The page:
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Facebook and Google plan to provide Internet access all around the world

Jun 24, 2014 by BogdanZ

It's summer time in the Northern Hemisphere :), and we're getting ready for the holidays. So imagine that you have reached your dream destination (isolated island?), and at some point you take your phone out of your pocket and, guess what, you have Internet access.

This seems to be the dream of Larry Page, CEO of Google, and Mark Zuckerberg, CEO of Facebook.

Google - Project LoonSay hello to Google - Project Loon!

Google was the first to put this "wild" idea into practice, in June 2013, when the Project Loon was born as a pilot test of thirty hot air balloons. The balloons were launched from New Zealand’s South Island and were headed for the stratosphere, in order to provide uninterrupted Internet connectivity for everyone beneath :)

So this is how Google envisions the future: hundreds or maybe thousands of balloons at 20 km above the Earth’s surface, that provide Internet connectivity 24/7.

Crazy or not?

The Loon's balloons (yes, this sounds funny :) ) can last around 100 days in the stratosphere, and can be brought back to Earth in a controlled descent, or in case of an unexpected emergency the additional parachutes will bring them down. As a big plus, these balloons use entirely renewable energy sources: stratospheric winds for movement, and sun for powering the balloon's electronics.

Facebook's flying droneFacebook partners with drones, satellites, and lasers

On March 27 this year, Mark Zuckerberg mentioned on Facebook that their company has "been working on ways to beam internet to people from the sky"[1]. Of course, they did enlist some help for their endeavor: some of the world’s top experts on aerospace technology, including the team from Ascenta (the company that created the early versions of Zephyr, the world’s longest flying solar-powered unmanned aircraft), NASA's Jet Propulsion Laboratory, NASA’s Ames Research Center and the National Optical Astronomy Observatory.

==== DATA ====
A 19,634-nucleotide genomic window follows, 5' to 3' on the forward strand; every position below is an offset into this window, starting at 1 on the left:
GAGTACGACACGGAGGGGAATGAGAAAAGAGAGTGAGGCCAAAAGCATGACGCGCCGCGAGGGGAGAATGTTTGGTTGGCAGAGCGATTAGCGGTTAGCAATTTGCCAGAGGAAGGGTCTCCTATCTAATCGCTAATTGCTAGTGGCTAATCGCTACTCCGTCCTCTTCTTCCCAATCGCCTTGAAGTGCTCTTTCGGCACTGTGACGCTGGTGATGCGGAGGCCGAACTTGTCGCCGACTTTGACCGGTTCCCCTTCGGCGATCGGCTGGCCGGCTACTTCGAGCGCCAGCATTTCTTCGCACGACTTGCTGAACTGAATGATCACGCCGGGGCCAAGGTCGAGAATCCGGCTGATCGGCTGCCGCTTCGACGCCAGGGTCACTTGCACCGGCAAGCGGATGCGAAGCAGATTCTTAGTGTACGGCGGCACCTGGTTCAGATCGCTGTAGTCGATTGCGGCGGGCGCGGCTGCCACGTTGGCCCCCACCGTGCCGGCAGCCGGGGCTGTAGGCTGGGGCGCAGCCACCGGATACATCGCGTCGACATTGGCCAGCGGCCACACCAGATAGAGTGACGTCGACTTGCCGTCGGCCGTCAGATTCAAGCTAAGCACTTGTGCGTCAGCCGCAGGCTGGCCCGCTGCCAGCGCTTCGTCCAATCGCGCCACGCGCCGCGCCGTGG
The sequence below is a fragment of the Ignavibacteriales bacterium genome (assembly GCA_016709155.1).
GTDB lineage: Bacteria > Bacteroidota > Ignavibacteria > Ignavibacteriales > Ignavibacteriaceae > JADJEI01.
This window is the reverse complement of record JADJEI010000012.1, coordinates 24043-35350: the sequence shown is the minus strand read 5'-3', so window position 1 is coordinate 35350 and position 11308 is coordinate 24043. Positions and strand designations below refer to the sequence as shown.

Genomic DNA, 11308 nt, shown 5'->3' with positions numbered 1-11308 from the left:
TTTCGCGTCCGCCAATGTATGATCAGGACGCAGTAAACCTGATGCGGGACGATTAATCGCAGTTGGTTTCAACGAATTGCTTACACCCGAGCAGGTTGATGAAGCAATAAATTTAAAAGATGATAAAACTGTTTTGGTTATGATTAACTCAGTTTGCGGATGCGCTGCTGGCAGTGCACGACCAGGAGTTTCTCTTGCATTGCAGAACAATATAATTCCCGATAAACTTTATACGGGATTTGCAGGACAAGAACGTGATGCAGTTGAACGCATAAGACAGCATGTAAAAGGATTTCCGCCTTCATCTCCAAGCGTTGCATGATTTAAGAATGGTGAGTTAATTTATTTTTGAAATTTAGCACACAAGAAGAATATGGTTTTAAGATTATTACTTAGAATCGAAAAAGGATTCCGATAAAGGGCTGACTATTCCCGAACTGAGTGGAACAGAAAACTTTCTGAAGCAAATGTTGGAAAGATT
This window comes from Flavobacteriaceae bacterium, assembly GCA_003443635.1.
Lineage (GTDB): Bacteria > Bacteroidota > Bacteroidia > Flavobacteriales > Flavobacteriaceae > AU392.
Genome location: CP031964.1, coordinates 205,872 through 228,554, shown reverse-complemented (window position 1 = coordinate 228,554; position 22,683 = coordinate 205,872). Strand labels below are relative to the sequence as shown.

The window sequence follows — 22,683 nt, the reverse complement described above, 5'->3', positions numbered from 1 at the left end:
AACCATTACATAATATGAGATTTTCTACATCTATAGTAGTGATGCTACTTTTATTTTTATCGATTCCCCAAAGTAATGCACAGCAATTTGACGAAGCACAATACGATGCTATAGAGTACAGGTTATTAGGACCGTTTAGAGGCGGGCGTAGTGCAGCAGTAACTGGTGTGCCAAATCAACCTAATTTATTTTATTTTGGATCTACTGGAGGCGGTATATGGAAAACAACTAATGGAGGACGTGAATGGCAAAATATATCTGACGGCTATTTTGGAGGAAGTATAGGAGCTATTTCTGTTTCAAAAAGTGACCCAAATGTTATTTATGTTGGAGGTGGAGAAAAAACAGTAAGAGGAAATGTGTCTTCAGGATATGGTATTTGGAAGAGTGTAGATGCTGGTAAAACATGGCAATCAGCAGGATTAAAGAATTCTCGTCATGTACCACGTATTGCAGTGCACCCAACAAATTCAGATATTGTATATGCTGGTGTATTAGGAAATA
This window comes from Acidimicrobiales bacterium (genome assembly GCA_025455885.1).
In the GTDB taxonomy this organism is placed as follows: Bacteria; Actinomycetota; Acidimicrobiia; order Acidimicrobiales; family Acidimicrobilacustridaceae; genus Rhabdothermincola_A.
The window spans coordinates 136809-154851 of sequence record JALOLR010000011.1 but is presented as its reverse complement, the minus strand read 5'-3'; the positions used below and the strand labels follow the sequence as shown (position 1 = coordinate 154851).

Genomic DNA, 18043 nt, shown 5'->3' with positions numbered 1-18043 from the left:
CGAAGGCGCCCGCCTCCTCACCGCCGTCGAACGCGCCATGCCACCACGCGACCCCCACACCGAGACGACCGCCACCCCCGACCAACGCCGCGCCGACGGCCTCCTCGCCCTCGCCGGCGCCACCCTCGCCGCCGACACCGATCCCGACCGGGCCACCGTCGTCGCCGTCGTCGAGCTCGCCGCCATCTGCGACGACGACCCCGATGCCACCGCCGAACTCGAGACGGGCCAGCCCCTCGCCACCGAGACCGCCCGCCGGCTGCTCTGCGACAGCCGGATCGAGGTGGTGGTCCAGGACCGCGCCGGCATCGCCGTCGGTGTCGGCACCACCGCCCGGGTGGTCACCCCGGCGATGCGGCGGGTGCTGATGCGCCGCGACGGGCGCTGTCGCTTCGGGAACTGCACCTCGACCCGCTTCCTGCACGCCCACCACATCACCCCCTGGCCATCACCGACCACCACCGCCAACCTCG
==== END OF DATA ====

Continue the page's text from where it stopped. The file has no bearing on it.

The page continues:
So basically FB wants to provide Internet around the globe by using drones, satellites and lasers.

The race of the "GIANTS" to conquer the sky

Although FB and Google seem to have approached the Internet matter differently, recent events (Google partners with O3b Networks Ltd. - a satellite-communications startup, Google buys Titan AeroSpace, a company that designs solar-power drones) have pointed out a shift in strategy in Google's case: from hot air balloons to solar-power drones, similar to those used by FB. So the plot thickens...

Also, rumors have it that Google plans to buy a fleet of satellites worth $1 billion, which will circle the Earth at a lower altitude and will provide unlimited Internet access.

But where are the other giants of the IT World? Well… in 1990s, Microsoft Corp. "backed" a company called Teledesic LLC with the goal to provide Internet access around the world by using low-orbiting satellites. The company failed to deliver, due to the fact that the budget of $9 billions was exceeded, and more technical limitations were encountered.

Let’s hope that the history will not repeat itself and that this time Google and / or FB will accomplish their mission (considering that technology has evolved a lot in the last 20 years).  

 


[1] Source: https://www.facebook.com/zuck/posts/10101322049893211?stream_ref=10




Comments


Kyle Davis commented on 7/29/2014 12:27:12 AM

I live in the United States. Still in some rural areas, such as where I live we do not have any choices and sometime no internet at all. I can't get another internet provider in my area. Several say they do, but only one does. They know they are the only game in town. So you get what you get. No competition. How can we be the number one country on earth, and I can't choice my internet provider. Or even get a decent speed. What do I do?
     

Adrian commented on 7/29/2014 12:33:10 PM

Hi Kyle,

Thank you for your comment. As I see it, a major issue for Internet providers is the fact that USA has a huge territory. So I think that it's difficult for ISP’s to cover such great distances.

Secondly, it's very costly to have such a business in USA, for example, look at this announcement: "Financial analysts last year estimated that Google had to spend $84 million to build a fiber network that passed 149,000 homes in Kansas City, with the cost per home at $500 to $674".

Also, I've read that some large ISP providers are trying to suppress new ISP’s through lawsuits, and for this cause many ISP startups have reached a dead end.

In Romania, we are lucky to have Internet subscriptions that are very affordable, and with fast connections.

Fore sure that technology will advance, and you'll also have a better Internet coverage in USA.


     

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